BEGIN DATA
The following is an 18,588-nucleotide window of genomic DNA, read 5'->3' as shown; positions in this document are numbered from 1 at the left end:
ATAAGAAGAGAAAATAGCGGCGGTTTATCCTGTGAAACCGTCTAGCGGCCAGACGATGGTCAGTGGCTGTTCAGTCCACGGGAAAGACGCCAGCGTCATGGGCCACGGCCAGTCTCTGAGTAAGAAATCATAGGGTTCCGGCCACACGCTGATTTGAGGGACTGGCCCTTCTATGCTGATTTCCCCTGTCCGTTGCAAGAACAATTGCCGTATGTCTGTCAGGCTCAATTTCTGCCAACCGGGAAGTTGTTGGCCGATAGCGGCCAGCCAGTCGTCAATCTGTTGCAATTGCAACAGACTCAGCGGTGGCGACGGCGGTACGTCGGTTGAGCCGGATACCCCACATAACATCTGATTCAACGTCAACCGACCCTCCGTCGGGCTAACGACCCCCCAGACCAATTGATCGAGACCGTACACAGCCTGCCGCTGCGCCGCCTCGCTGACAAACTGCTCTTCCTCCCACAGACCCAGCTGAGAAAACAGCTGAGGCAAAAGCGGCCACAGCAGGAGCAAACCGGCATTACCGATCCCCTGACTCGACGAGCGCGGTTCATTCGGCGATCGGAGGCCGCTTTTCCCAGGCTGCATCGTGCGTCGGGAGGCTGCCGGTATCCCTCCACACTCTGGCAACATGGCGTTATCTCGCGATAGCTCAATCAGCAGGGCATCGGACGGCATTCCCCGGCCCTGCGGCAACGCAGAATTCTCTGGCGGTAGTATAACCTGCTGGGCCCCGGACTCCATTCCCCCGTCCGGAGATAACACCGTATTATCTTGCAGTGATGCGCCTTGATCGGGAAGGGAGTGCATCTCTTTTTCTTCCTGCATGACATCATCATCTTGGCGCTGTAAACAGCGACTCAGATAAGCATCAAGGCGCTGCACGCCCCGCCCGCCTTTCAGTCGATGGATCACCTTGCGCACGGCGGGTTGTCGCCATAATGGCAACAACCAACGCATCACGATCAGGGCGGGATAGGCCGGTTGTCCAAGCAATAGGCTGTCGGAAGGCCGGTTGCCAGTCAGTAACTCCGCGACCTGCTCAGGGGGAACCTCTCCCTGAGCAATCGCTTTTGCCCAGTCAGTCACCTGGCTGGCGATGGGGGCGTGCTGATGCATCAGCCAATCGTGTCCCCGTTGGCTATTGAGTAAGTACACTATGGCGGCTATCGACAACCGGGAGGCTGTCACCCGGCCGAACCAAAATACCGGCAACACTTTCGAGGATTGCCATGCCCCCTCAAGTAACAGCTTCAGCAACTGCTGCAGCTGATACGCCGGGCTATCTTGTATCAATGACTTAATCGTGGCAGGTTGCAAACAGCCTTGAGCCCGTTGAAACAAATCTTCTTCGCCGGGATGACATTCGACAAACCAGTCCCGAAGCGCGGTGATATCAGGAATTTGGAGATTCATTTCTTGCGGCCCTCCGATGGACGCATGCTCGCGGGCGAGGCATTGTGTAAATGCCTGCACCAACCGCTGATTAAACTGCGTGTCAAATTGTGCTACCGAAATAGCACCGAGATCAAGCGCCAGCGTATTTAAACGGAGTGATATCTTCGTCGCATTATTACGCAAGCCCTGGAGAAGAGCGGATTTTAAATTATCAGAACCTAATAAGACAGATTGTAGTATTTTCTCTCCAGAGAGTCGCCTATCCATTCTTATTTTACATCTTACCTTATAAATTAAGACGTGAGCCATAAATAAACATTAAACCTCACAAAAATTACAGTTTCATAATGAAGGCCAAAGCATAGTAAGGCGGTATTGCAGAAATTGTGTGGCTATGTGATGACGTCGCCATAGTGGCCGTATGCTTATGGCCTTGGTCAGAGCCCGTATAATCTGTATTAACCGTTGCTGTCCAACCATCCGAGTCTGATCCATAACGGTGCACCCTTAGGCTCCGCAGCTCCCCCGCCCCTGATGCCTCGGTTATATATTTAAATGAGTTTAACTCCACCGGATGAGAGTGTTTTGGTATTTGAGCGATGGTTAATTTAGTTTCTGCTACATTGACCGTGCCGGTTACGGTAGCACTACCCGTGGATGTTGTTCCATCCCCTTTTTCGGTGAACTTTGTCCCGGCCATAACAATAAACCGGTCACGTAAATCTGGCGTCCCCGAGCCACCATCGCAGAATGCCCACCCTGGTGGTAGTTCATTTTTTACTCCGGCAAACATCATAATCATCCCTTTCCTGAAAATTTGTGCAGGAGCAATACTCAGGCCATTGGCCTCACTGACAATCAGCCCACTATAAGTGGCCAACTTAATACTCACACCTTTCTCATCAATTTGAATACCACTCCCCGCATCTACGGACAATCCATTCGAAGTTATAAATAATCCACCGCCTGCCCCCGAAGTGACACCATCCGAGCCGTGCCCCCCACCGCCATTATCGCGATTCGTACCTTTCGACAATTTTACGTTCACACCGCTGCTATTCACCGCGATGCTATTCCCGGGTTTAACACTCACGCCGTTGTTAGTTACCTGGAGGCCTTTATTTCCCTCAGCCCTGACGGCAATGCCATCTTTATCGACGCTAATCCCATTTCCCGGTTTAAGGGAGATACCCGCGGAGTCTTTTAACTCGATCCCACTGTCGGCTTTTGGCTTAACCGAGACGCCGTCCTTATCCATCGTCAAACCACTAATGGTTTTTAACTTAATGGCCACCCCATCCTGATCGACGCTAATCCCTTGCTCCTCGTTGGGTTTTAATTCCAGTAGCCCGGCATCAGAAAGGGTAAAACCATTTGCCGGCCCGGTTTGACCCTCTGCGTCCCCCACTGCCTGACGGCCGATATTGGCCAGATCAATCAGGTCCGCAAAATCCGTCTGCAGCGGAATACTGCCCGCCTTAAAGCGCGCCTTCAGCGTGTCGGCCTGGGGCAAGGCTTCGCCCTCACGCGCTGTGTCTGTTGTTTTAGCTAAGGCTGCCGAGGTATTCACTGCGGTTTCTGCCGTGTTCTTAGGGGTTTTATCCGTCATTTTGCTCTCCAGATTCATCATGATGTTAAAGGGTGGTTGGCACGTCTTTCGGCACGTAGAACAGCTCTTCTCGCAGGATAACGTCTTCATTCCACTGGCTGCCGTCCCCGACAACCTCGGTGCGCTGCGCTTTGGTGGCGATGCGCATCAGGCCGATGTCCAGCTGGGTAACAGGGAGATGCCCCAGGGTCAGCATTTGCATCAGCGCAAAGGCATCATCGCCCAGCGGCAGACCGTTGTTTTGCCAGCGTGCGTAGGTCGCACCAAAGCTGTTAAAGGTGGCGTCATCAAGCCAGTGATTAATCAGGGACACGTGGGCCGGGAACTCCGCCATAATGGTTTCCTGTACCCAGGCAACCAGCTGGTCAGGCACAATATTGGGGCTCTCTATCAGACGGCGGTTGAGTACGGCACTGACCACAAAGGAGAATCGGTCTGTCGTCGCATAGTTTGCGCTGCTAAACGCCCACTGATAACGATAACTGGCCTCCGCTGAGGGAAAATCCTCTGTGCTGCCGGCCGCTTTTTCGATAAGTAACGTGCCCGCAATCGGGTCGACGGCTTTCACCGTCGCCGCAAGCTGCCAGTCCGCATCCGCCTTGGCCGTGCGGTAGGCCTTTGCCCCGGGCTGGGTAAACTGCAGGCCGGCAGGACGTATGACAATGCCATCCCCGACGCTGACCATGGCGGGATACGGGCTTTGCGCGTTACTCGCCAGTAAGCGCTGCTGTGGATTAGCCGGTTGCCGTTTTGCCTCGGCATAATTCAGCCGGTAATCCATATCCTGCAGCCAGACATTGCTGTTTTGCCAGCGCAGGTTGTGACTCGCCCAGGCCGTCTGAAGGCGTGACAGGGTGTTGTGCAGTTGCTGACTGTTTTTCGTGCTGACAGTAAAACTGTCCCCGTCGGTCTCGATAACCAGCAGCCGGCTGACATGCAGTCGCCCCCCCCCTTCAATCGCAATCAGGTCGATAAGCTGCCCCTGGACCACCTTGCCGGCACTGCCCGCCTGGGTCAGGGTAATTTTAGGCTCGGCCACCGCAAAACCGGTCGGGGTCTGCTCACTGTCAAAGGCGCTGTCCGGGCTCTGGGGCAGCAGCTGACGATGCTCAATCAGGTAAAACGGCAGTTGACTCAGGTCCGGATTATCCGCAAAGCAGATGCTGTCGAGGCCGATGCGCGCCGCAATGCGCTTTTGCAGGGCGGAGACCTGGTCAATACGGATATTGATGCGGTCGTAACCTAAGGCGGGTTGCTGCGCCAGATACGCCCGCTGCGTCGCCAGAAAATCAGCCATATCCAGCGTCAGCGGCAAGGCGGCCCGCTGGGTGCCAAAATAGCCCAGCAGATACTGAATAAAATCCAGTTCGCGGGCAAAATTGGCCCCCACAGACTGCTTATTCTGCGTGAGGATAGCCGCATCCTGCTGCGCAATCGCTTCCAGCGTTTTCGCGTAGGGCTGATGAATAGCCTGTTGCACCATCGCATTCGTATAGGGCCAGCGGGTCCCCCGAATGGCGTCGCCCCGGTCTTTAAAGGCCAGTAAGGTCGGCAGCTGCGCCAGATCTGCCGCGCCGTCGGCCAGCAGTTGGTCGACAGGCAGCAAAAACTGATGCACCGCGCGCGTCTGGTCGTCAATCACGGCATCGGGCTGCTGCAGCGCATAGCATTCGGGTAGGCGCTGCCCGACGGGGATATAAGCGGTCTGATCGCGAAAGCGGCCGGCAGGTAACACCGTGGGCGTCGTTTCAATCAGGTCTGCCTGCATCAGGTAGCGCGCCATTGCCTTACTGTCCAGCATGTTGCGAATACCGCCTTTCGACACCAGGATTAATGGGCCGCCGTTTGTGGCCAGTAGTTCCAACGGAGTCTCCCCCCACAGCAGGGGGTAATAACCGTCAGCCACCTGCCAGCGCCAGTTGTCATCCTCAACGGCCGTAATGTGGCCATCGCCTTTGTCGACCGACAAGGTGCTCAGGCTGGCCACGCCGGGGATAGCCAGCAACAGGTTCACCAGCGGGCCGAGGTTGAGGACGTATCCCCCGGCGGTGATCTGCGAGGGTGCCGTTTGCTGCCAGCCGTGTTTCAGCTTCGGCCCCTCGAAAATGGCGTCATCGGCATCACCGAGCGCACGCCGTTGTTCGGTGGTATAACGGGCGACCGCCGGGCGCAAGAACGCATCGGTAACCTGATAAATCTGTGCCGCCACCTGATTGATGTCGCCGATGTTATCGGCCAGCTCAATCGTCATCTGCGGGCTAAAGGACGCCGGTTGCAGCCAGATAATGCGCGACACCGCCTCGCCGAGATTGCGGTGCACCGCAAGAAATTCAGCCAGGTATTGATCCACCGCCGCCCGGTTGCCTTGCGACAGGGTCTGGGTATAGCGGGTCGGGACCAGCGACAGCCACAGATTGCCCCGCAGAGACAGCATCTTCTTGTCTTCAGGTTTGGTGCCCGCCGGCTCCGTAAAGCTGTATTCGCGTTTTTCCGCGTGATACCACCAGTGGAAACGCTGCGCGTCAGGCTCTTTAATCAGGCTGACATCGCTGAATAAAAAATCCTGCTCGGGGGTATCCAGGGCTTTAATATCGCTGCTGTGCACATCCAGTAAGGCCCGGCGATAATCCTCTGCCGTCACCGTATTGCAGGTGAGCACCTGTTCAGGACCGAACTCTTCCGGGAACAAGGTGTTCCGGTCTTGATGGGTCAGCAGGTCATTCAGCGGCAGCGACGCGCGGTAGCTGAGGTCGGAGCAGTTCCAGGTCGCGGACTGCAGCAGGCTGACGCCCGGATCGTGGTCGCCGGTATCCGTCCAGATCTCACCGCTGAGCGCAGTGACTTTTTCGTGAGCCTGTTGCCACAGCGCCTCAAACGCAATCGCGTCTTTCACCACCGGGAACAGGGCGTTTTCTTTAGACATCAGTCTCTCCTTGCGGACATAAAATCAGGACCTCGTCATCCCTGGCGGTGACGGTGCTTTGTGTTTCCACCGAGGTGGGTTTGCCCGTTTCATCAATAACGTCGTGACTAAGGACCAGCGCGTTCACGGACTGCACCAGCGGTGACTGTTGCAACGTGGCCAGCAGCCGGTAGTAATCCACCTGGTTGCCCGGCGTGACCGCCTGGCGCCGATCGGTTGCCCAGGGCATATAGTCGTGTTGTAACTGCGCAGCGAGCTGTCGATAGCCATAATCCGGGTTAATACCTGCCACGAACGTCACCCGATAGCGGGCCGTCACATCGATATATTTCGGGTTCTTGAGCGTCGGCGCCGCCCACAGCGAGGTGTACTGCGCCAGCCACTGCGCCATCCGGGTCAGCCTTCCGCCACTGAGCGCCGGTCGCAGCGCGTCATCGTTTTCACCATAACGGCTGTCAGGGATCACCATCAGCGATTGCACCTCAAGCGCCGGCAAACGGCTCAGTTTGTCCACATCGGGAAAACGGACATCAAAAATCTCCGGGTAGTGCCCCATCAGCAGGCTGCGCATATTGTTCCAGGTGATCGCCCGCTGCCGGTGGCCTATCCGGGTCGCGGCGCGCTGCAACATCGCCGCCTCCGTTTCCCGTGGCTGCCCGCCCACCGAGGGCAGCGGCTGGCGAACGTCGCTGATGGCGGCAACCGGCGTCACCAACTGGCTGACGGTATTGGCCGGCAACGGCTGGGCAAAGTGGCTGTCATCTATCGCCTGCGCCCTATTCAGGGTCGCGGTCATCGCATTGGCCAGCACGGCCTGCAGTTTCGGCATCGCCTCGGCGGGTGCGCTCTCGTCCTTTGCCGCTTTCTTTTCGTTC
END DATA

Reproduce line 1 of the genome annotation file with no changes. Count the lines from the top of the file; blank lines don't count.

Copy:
The following is an 18,588-nucleotide window of genomic DNA, read 5'->3' as shown; positions in this document are numbered from 1 at the left end: